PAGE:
home Forums Welcome to Pressure Cooking School! Is a cup really a cup?

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    In my older rice cooker, “a cup” was really 6 oz. Is the same true with pressure cookers (the Instant Pot, in particular), or is a cup 8 oz? In most recipes, is a cup the standard 8 oz unless otherwise stated? Thinking I can save myself some failed attempts right off the bat if I get this straight. Thanks, oh wise ones!


    This is why I prefer to live in the metric system. A cup is 250 ml.

    The “cup” that came with my old rice cooker was 150ml. And so was not a cup for general measuring purposes. Though I did use it for measuring my rice as it was calibrated to the markings for water level down the side of the pot. Incidentally these were not cups either, but the “2” mark was the correct level to bring the water to if I used two of the “cups” of rice. They included the correct volume of water as well as the rice in the pot.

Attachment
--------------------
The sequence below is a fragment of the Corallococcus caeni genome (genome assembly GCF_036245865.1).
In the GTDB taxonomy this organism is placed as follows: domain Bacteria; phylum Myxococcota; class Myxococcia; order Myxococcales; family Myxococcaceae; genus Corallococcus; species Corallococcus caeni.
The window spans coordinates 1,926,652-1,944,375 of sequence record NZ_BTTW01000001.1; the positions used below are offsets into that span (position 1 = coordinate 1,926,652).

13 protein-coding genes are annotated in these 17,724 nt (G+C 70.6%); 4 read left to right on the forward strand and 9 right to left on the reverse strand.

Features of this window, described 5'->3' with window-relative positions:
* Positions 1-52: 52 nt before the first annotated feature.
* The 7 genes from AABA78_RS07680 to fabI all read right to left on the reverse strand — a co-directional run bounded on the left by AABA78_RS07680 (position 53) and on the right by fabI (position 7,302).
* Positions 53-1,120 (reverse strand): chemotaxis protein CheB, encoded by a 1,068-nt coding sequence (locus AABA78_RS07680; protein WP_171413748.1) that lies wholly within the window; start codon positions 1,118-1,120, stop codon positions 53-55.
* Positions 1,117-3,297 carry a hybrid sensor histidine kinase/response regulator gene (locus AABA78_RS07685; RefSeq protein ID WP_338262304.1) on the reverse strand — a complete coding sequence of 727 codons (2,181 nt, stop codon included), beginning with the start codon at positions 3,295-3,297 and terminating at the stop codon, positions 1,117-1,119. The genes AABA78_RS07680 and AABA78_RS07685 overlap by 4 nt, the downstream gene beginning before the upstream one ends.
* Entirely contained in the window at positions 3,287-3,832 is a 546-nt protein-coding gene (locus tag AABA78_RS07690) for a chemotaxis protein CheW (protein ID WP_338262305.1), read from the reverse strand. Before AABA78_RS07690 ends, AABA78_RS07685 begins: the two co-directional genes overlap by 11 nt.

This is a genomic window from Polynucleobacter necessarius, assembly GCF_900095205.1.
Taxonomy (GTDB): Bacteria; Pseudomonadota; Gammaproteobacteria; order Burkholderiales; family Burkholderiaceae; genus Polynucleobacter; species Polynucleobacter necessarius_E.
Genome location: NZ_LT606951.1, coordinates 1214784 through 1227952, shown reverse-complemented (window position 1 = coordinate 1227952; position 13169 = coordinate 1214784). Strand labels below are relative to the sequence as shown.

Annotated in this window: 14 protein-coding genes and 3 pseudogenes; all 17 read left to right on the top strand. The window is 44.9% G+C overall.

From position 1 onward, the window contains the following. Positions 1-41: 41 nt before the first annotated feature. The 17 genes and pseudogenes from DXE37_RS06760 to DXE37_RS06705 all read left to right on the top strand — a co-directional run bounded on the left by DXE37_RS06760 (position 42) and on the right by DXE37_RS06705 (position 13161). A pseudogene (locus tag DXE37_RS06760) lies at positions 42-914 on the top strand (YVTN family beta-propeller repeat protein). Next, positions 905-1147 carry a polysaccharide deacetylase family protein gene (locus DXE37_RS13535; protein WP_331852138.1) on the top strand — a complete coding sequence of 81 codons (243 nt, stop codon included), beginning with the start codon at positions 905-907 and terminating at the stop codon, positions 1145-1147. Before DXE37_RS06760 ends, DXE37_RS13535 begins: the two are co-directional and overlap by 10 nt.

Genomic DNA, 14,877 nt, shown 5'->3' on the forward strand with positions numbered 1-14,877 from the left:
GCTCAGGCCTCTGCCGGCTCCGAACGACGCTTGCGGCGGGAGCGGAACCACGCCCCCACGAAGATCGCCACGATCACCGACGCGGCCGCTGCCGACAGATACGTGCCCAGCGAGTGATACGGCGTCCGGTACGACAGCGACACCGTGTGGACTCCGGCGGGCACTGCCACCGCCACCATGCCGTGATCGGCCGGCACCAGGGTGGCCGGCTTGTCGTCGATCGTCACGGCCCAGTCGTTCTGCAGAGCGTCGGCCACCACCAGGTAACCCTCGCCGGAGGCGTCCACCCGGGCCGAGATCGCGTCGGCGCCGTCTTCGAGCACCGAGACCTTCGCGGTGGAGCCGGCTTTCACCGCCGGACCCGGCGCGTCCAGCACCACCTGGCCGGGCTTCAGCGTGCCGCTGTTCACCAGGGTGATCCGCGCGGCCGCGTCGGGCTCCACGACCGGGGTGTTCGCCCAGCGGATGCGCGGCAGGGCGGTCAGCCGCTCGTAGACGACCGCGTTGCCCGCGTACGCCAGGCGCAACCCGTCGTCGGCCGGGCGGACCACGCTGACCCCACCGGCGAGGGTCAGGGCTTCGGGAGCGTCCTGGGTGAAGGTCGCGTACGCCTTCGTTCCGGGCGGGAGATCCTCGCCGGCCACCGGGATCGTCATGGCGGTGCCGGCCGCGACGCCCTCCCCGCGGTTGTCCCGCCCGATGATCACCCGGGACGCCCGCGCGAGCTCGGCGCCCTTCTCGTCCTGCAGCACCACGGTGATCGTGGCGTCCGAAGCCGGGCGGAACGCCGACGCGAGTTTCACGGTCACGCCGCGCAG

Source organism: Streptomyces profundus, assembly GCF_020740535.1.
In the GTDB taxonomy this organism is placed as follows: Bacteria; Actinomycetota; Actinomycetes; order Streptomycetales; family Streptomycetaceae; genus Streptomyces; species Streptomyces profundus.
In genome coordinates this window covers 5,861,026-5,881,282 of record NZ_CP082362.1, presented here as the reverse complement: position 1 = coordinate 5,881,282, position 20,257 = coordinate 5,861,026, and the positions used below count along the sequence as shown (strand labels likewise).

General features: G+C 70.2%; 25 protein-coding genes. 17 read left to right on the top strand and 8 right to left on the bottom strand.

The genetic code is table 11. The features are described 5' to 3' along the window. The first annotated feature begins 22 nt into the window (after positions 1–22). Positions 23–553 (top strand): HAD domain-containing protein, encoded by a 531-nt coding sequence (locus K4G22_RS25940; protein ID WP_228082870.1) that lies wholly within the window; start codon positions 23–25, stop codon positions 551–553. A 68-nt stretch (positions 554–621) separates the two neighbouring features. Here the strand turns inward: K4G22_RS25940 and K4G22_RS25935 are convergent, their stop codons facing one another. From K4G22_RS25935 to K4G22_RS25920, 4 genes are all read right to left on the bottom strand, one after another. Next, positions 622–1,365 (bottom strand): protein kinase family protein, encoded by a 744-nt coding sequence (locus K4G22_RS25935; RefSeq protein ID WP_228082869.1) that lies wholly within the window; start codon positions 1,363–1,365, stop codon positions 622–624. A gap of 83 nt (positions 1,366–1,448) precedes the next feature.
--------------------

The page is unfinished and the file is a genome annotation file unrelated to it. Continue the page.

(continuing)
As for the instant pot… You would have to measure the one that came with it, IF one does. I don’t have an IP. My Electric is a Breville and it didn’t come with a cup. I do know the minimum liquid requirement for the IP is 375ml. So 1.5 (250ml) cups

    As for recipes, most use standard cups, but you will need to check the source for the standard they refer back to. I know Laura uses American standard cups when it matters… BUT

    Many recipes rely on ratios. Not absolute measurements. So if your recipe measures everything in cups, any old container will do. Just use the same one for all the measurements.

    Laura Pazzaglia

    Yes the “cups” used for the recipes on this website and my cookbooks correspond to a U.S 8oz (approx 250ml) cup.

    As Greg noted, when just a ratio is needed (such as the ones noted in the oatmeal and rice cooking time charts) it doesn’t matter what container you use as long as you use the same one to measure the grain and liquid.




    I was wondering the same thing because I’m in the same situation as RhondaLu. I’m new to pressure cooking, my specialty is baked goods. Thanks for explaining how you do it.


    Thanks for the information!

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